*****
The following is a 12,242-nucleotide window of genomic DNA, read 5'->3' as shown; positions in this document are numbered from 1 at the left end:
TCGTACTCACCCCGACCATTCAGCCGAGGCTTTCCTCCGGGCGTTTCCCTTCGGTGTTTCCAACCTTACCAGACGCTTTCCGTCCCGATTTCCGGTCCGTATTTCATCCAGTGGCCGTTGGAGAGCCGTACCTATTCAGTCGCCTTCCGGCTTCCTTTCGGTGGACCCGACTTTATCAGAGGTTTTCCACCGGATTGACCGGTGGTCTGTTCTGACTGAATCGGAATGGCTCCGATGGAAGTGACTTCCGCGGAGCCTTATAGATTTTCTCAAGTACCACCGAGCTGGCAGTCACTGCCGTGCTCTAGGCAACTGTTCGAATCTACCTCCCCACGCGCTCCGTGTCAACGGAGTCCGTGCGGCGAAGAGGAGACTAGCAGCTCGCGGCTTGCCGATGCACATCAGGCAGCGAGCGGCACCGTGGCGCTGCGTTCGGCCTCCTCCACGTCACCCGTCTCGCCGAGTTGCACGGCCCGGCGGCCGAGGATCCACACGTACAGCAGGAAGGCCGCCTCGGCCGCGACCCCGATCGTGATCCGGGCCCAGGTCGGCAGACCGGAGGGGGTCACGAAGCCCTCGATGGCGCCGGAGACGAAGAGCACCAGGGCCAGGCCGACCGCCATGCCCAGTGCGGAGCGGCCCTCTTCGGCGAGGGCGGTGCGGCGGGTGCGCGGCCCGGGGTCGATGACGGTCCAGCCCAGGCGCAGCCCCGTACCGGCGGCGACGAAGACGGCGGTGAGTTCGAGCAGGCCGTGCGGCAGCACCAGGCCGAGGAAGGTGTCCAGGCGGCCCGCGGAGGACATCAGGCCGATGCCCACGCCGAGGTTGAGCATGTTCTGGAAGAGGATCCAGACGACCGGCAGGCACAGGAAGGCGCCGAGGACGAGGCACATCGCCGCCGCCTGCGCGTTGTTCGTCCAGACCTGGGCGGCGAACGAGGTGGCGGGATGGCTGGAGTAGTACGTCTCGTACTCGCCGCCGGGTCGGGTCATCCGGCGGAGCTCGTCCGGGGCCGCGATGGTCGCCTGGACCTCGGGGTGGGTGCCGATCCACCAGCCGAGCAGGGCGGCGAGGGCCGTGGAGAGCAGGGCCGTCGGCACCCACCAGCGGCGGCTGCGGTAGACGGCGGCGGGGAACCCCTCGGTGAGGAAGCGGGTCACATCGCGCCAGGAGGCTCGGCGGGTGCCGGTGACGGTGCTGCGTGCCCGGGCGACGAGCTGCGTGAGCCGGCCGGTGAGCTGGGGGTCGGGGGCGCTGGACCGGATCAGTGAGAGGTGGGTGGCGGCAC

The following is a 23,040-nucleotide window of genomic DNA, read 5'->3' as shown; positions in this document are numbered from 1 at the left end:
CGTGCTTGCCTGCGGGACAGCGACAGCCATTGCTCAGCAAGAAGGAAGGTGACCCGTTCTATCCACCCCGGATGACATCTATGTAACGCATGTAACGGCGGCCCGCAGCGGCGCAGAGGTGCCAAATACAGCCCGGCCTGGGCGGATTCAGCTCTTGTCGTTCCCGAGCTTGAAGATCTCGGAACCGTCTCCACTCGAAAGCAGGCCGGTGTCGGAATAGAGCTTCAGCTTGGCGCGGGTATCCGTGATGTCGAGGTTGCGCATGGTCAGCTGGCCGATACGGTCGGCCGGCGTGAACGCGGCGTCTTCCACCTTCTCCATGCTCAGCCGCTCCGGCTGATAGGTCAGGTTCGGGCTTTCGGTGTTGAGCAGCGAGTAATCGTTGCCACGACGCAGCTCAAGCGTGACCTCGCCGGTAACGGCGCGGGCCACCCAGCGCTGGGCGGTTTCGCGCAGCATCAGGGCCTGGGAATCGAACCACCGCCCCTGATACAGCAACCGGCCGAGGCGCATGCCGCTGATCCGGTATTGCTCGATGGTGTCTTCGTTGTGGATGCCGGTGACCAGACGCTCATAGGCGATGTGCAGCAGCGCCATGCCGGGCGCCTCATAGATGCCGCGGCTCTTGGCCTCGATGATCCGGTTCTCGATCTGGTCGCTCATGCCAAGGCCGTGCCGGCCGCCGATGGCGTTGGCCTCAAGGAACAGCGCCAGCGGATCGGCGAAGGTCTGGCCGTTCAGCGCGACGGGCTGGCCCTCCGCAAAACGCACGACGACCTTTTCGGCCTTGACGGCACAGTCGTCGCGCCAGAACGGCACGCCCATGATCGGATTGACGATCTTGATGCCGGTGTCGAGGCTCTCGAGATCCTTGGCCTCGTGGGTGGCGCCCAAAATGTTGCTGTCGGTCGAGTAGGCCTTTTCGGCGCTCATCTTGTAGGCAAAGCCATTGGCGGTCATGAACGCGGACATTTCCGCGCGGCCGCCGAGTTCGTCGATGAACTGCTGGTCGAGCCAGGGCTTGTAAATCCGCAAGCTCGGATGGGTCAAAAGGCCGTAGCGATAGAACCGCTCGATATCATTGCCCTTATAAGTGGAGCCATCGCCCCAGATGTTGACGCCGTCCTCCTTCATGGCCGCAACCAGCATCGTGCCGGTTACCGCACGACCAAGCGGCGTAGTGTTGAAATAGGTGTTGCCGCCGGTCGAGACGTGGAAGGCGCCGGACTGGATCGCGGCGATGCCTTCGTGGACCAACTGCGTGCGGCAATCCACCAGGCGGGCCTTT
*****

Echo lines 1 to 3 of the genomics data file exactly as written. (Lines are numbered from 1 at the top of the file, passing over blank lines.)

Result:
The following is a 12,242-nucleotide window of genomic DNA, read 5'->3' as shown; positions in this document are numbered from 1 at the left end:
TCGTACTCACCCCGACCATTCAGCCGAGGCTTTCCTCCGGGCGTTTCCCTTCGGTGTTTCCAACCTTACCAGACGCTTTCCGTCCCGATTTCCGGTCCGTATTTCATCCAGTGGCCGTTGGAGAGCCGTACCTATTCAGTCGCCTTCCGGCTTCCTTTCGGTGGACCCGACTTTATCAGAGGTTTTCCACCGGATTGACCGGTGGTCTGTTCTGACTGAATCGGAATGGCTCCGATGGAAGTGACTTCCGCGGAGCCTTATAGATTTTCTCAAGTACCACCGAGCTGGCAGTCACTGCCGTGCTCTAGGCAACTGTTCGAATCTACCTCCCCACGCGCTCCGTGTCAACGGAGTCCGTGCGGCGAAGAGGAGACTAGCAGCTCGCGGCTTGCCGATGCACATCAGGCAGCGAGCGGCACCGTGGCGCTGCGTTCGGCCTCCTCCACGTCACCCGTCTCGCCGAGTTGCACGGCCCGGCGGCCGAGGATCCACACGTACAGCAGGAAGGCCGCCTCGGCCGCGACCCCGATCGTGATCCGGGCCCAGGTCGGCAGACCGGAGGGGGTCACGAAGCCCTCGATGGCGCCGGAGACGAAGAGCACCAGGGCCAGGCCGACCGCCATGCCCAGTGCGGAGCGGCCCTCTTCGGCGAGGGCGGTGCGGCGGGTGCGCGGCCCGGGGTCGATGACGGTCCAGCCCAGGCGCAGCCCCGTACCGGCGGCGACGAAGACGGCGGTGAGTTCGAGCAGGCCGTGCGGCAGCACCAGGCCGAGGAAGGTGTCCAGGCGGCCCGCGGAGGACATCAGGCCGATGCCCACGCCGAGGTTGAGCATGTTCTGGAAGAGGATCCAGACGACCGGCAGGCACAGGAAGGCGCCGAGGACGAGGCACATCGCCGCCGCCTGCGCGTTGTTCGTCCAGACCTGGGCGGCGAACGAGGTGGCGGGATGGCTGGAGTAGTACGTCTCGTACTCGCCGCCGGGTCGGGTCATCCGGCGGAGCTCGTCCGGGGCCGCGATGGTCGCCTGGACCTCGGGGTGGGTGCCGATCCACCAGCCGAGCAGGGCGGCGAGGGCCGTGGAGAGCAGGGCCGTCGGCACCCACCAGCGGCGGCTGCGGTAGACGGCGGCGGGGAACCCCTCGGTGAGGAAGCGGGTCACATCGCGCCAGGAGGCTCGGCGGGTGCCGGTGACGGTGCTGCGTGCCCGGGCGACGAGCTGCGTGAGCCGGCCGGTGAGCTGGGGGTCGGGGGCGCTGGACCGGATCAGTGAGAGGTGGGTGGCGGCAC

The following is a 23,040-nucleotide window of genomic DNA, read 5'->3' as shown; positions in this document are numbered from 1 at the left end: